As a producer or director, do you need a good reason to choose a particular era for your play? I’d say no.
Purists may get annoyed if the setting seems too random or wacky, but having seen a few of Danny Scheie’s Shakespeare Santa Cruz plays back in the day—some of which “wacky” doesn’t begin to describe—I can honestly say I’ve never been bothered by even the most anachronistic tweaking of Shakespeare convention. I’m there for your trailer park Two Gentlemen of Verona! Temporal displacement is fun, people!
In the program notes for Santa Cruz Shakespeare’s new production of The Comedy of Errors, director Kirsten Brandt says she chose to set it in the “identity-searching ’80s” because, “The play compels us to consider ideas of family, marriage, gender, and identity.” Uh, no. This production doesn’t uncover layers of meaning in what has got to be Shakespeare’s most ridiculous farce, because there are no layers.
The plot, such as it is, requires us to believe that characters with no outward signs of brain damage would not be able to tell the difference between two sets of twins with entirely different personalities and ways of speaking, not to mention that these long-lost twins have to have the same exact names (wait, did their parents give them those names, ’cause that really makes no sense) and for some reason be dressed exactly the same for the entire day or so over which the story takes place. It’s just plain silly.
My point is that there doesn’t need to be a fancy, schmancy reason to set this absurdist craziness in the ’80s. It just works. The neon and pastels of designer Dipu Gupta’s set is the perfect cross between Miami Vice and “Girls Just Want to Have Fun” (both the song and the movie). The Fast Times at Ridgemont High daze that the cast maintains as they sway and bob through every scene is just right for the material, but more importantly, they understand (as does director Brandt, clearly) that the laughs for a 2019 audience are not really going to come from the story. Heck, maybe this was true in 1619, as well. After all, does anyone remember the plot to Harold Lloyd or Buster Keaton movies? Of course not. We remember the gags.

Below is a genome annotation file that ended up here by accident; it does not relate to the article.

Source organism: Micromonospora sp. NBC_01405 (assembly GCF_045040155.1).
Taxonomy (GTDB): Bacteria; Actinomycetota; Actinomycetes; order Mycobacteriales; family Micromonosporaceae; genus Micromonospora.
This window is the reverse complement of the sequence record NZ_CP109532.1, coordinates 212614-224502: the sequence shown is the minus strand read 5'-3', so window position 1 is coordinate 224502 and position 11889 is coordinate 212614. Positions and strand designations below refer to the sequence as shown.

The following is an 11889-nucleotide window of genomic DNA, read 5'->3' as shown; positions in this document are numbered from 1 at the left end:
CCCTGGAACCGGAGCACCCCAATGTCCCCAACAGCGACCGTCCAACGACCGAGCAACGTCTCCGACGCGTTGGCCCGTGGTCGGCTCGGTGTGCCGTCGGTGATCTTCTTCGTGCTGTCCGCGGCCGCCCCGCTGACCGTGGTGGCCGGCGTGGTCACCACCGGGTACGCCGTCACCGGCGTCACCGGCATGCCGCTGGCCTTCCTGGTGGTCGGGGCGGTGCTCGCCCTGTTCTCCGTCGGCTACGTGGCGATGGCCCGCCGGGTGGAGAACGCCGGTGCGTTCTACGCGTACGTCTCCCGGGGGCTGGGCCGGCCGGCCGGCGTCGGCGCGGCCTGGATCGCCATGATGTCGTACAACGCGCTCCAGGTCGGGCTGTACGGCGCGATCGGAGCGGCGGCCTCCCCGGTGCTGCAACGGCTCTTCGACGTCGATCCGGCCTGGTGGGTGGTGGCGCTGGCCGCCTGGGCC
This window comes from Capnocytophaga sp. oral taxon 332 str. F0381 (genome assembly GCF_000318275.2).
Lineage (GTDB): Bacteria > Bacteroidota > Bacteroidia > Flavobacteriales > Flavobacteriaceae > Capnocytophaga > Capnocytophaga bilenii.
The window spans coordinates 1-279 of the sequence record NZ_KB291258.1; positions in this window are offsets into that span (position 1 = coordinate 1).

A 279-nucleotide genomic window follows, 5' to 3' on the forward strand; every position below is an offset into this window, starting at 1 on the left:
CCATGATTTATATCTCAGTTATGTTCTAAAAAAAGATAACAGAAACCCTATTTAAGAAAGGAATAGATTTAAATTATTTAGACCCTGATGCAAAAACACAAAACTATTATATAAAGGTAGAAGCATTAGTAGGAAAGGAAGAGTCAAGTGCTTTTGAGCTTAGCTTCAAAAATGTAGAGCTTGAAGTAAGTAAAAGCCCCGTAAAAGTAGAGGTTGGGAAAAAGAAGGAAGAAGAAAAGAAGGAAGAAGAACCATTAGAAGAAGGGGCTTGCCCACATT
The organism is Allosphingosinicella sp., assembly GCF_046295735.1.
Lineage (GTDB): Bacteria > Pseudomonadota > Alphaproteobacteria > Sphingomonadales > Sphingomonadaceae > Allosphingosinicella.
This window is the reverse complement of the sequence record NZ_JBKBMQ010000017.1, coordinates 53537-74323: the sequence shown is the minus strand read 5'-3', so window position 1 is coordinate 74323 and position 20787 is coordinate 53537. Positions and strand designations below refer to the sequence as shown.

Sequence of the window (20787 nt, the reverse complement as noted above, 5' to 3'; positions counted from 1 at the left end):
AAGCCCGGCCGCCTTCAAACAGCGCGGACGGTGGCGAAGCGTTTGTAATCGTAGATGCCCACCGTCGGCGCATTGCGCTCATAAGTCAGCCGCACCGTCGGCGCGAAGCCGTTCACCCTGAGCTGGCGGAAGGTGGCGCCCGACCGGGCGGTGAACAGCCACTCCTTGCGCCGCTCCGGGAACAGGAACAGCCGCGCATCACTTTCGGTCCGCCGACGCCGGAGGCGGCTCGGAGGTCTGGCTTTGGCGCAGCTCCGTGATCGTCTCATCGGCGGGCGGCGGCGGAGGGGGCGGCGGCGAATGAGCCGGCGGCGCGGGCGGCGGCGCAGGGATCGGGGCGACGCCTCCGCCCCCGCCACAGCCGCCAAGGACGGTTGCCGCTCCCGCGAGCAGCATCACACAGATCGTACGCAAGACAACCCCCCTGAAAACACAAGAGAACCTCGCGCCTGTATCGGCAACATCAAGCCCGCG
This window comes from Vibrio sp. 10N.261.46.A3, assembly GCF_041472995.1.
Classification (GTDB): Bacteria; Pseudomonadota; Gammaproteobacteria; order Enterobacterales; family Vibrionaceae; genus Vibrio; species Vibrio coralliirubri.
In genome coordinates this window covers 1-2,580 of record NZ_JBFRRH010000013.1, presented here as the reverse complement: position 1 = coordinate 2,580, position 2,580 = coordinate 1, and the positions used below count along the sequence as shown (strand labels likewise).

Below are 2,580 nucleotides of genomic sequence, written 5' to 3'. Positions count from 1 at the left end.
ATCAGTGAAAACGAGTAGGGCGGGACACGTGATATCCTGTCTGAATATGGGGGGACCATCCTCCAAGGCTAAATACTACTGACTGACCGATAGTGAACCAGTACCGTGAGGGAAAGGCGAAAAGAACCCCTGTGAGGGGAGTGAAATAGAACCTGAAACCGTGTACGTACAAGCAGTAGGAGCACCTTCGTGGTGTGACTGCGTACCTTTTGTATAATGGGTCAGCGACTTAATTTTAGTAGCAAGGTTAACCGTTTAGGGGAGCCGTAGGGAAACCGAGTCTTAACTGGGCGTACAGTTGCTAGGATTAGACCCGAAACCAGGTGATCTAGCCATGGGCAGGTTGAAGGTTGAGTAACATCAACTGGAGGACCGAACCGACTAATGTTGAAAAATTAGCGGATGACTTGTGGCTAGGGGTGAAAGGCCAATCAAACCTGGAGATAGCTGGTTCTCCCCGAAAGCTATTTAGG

The cast here, from Jennifer Erdmann and Patty Gallagher—both doing double duty as the separated twin sisters and their twin servants, respectively—to Mike Ryan, Madeline Wall, Uche Elueze and others in very funny supporting roles, recognize this as setup for some old-school physical comedy, and they go all out. I’m talking spontaneous dance parties, wet willies, slow-motion pro-wrestling moves, Three-Stooges-type eye pokes, and extended crotch-kick routines.
If you’re thinking that sounds pretty lowbrow … well, yeah! This is Shakespeare comedy, baby! The only thing that’s really thought-provoking at all is that the decision to gender-swap the two sets of twins (all four characters are men in Shakespeare’s original) leads to an interesting queer-romance angle between Erdmann as the visiting Antiphola of Syracuse and Wall as Luciana, sister-in-law of Antiphola of Ephesus, where the action is set. The actors tease out some interesting lines in the dialogue that make this choice seem pretty natural. But again, I don’t think it even needs a rationale—it’s fun.
A decade of ’80s revival, and especially the last few years of Stranger Things fever, have set us up to enjoy this take on The Comedy of Errors. Kudos to whoever put together the soundtrack of era-appropriate songs that float through the show, from Wang Chung to Tears for Fears to Depeche Mode. If, like me, you’re not always a fan of Shakespeare’s goofier comedies, you’ll appreciate how far this cast and crew are willing to go for laughs.
‘The Comedy of Errors’ runs through Sept. 1 at the Grove in DeLaveaga Park, 501 Upper Park Rd., Santa Cruz. $35-$60. santacruzshakespeare.org.